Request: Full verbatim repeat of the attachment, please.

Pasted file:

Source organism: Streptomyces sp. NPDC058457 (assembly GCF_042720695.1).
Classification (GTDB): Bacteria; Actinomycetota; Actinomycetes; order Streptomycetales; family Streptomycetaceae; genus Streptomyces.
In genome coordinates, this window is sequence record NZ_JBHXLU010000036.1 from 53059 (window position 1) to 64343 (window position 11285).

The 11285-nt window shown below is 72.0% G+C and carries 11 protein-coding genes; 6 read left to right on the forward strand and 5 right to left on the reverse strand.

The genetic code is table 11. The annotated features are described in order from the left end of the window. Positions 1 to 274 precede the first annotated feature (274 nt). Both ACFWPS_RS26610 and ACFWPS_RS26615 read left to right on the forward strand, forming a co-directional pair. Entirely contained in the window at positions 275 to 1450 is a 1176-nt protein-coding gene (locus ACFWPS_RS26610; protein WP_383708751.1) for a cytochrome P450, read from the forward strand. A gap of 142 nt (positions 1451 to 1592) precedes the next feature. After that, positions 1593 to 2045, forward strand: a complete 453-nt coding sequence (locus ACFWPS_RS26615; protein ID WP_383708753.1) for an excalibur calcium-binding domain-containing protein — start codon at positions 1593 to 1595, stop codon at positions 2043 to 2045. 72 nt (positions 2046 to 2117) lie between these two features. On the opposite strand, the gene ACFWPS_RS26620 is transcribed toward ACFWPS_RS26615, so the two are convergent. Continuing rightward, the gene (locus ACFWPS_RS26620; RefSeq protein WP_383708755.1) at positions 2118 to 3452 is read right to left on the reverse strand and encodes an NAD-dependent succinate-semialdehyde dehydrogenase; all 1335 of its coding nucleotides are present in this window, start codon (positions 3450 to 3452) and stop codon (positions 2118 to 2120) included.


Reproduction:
Source organism: Streptomyces sp. NPDC058457 (assembly GCF_042720695.1).
Classification (GTDB): Bacteria; Actinomycetota; Actinomycetes; order Streptomycetales; family Streptomycetaceae; genus Streptomyces.
In genome coordinates, this window is sequence record NZ_JBHXLU010000036.1 from 53059 (window position 1) to 64343 (window position 11285).

The 11285-nt window shown below is 72.0% G+C and carries 11 protein-coding genes; 6 read left to right on the forward strand and 5 right to left on the reverse strand.

The genetic code is table 11. The annotated features are described in order from the left end of the window. Positions 1 to 274 precede the first annotated feature (274 nt). Both ACFWPS_RS26610 and ACFWPS_RS26615 read left to right on the forward strand, forming a co-directional pair. Entirely contained in the window at positions 275 to 1450 is a 1176-nt protein-coding gene (locus ACFWPS_RS26610; protein WP_383708751.1) for a cytochrome P450, read from the forward strand. A gap of 142 nt (positions 1451 to 1592) precedes the next feature. After that, positions 1593 to 2045, forward strand: a complete 453-nt coding sequence (locus ACFWPS_RS26615; protein ID WP_383708753.1) for an excalibur calcium-binding domain-containing protein — start codon at positions 1593 to 1595, stop codon at positions 2043 to 2045. 72 nt (positions 2046 to 2117) lie between these two features. On the opposite strand, the gene ACFWPS_RS26620 is transcribed toward ACFWPS_RS26615, so the two are convergent. Continuing rightward, the gene (locus ACFWPS_RS26620; RefSeq protein WP_383708755.1) at positions 2118 to 3452 is read right to left on the reverse strand and encodes an NAD-dependent succinate-semialdehyde dehydrogenase; all 1335 of its coding nucleotides are present in this window, start codon (positions 3450 to 3452) and stop codon (positions 2118 to 2120) included.